This article is from the archive of The New York Sun before the launch of its new website in 2022. The Sun has neither altered nor updated such articles but will seek to correct any errors, mis-categorizations or other problems introduced during transfer.
News that the Republican Party has chosen Minneapolis-St. Paul for its 2008 presidential convention is being touted by the Associated Press as a loss for New York. No doubt about it, but it’s a loss only in the narrow sense. It also holds an opportunity for Mayor Bloomberg as he maneuvers for his own possible run for the White House on an independent ticket. It gives him free rein of the city in the fall of 2008 to mount his own convention to launch him and whichever running mate he chooses for an independent run for the presidency.
This isn’t an endorsement. We’ve got plenty of quarrels with the mayor on matters of policy, and he’s untested in respect of important foreign policy matters. That testing, however, is one of the things that campaigns are for, and we are unequivocally in favor of the mayor throwing his hat into the ring. And it’s hard to think of a better way to do it than by bringing together a major gathering in his home town. He can crowd it with major national figures who have found themselves at odds with their own parties and in tune with the mayor’s practical politics.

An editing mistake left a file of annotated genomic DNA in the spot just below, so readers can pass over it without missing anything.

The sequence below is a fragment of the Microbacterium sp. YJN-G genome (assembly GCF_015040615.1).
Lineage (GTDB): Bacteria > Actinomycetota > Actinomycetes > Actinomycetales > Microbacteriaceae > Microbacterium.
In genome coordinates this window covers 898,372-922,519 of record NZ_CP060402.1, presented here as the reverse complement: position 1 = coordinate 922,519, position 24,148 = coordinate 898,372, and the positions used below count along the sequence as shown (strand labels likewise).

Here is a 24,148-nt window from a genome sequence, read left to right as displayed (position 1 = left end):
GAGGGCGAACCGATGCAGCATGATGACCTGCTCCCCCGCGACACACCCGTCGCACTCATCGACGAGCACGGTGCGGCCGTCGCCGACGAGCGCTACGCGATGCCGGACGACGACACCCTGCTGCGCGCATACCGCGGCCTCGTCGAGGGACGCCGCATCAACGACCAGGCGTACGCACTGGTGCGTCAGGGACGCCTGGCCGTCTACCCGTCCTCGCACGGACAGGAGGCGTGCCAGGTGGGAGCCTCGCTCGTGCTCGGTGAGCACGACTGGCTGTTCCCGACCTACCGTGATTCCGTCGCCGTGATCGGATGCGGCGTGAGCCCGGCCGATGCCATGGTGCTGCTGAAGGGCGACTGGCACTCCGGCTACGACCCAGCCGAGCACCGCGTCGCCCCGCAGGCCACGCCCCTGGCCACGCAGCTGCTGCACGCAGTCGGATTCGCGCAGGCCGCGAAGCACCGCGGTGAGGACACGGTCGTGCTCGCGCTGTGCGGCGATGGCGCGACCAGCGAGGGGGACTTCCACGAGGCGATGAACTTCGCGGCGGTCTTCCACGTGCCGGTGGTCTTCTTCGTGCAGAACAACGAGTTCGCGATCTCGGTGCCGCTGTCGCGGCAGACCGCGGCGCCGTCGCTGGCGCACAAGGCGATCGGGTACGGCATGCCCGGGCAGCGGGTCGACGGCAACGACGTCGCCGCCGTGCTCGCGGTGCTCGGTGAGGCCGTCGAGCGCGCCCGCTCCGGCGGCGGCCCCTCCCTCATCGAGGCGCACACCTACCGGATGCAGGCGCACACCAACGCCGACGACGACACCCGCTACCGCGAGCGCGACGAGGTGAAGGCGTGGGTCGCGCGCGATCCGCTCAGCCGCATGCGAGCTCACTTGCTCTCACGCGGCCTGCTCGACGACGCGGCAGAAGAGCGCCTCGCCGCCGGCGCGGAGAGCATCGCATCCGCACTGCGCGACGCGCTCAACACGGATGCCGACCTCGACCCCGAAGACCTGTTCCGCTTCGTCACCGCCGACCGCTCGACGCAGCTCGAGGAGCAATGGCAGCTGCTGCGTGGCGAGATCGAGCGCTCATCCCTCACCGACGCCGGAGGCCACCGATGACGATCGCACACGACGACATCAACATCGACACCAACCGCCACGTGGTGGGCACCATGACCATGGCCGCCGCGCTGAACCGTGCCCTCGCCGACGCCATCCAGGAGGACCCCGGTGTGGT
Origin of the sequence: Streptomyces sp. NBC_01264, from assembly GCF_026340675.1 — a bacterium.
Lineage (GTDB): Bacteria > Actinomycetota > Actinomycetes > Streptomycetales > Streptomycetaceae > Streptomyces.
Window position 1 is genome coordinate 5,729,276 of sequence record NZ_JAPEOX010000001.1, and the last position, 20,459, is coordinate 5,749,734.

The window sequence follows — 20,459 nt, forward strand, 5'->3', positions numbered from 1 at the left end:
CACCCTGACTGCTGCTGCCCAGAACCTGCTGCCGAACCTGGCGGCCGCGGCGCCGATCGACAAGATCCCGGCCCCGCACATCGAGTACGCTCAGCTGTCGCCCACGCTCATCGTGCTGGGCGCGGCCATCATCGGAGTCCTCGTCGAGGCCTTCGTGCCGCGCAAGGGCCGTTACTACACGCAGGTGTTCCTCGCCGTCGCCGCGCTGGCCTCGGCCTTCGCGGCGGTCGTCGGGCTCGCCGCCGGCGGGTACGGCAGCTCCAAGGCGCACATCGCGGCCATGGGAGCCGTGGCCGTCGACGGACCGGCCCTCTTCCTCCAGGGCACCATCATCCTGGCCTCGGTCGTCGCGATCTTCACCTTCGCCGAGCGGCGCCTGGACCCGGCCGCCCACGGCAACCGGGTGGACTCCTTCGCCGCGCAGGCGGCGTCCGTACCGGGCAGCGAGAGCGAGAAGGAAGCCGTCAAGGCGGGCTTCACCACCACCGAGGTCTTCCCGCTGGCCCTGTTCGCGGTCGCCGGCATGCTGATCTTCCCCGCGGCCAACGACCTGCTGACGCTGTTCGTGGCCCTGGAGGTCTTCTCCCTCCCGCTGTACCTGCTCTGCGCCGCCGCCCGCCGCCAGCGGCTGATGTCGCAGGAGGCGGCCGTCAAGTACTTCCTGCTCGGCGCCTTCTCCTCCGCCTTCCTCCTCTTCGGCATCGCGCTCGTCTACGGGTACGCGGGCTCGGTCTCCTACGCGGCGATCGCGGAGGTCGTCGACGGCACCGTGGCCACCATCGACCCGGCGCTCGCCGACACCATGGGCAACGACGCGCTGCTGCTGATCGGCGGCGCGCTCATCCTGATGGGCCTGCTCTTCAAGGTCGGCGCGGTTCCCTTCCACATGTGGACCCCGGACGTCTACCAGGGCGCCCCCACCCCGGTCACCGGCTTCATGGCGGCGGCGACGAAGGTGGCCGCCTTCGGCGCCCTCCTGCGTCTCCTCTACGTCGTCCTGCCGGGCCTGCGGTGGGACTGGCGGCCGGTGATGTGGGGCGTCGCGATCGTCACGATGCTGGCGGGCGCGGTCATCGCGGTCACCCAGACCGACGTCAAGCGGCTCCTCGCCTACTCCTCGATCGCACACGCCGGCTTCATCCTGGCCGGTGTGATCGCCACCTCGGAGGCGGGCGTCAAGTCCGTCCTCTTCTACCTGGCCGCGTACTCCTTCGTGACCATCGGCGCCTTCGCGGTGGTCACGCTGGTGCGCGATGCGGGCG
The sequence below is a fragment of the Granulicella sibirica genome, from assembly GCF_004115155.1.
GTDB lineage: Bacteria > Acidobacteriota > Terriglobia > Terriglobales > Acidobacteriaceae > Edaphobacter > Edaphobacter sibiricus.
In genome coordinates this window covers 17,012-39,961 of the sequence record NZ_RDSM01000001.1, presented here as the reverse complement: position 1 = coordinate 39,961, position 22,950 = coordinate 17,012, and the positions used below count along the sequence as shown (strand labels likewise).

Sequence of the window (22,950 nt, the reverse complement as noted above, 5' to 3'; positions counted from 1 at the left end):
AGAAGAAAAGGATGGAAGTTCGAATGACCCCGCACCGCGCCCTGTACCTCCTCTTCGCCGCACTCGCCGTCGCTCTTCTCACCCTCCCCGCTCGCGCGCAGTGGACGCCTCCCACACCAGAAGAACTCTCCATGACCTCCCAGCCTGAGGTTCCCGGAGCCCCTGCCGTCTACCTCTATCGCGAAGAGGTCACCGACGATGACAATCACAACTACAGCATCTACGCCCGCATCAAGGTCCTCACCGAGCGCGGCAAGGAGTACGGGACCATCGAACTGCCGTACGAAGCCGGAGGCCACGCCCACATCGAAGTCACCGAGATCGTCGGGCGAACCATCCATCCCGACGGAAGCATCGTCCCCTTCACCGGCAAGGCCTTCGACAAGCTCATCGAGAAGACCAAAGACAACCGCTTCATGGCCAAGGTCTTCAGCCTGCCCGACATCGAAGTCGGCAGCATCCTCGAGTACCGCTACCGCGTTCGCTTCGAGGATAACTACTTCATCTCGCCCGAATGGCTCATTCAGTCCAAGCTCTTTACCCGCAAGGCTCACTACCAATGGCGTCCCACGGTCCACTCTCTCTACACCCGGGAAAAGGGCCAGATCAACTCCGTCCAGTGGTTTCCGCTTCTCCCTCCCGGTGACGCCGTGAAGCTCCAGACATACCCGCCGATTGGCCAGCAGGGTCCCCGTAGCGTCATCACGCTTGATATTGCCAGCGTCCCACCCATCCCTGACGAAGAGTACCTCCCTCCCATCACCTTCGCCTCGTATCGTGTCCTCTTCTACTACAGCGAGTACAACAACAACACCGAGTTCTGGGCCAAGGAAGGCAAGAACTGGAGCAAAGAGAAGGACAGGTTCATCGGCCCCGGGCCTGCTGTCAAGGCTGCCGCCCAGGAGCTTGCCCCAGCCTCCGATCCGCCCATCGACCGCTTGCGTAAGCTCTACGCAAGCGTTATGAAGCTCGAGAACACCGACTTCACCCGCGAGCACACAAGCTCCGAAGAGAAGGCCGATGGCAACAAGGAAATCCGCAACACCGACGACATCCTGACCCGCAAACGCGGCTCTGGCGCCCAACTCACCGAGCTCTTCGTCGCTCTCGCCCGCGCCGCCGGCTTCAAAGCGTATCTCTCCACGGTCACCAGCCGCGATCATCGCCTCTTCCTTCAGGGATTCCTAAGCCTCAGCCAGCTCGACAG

It wouldn’t be hard to imagine, say, Senator Lieberman showing up at such an event — or Governor Schwarzenegger. At the rate the mayor has been out making friends on both sides of the political divide, the list may well have lengthened considerably by 2008. The kind of litmus test being imposed on candidates of the Democratic Party by the party’s own left wing certainly suggests that large numbers of persons who used to be comfortable calling the Democratic Party home could end up in a Bloomberg Convention.
There’s been a bit of hand wringing of late about how a mayoral run as an independent would be fruitless, because even if the mayor were to win a plurality of the Electoral College the final decision would have to go to the House of Representatives, whence, the theory goes, the presidency would simply be handed to whichever party holds the majority there. We’re not so sure that would be so automatic if an independent went into the House with the highest number of votes in the college. Honor may not have entirely fled our national stage. But we can’t think of a better place to start testing that proposition than a convention in America’s greatest city.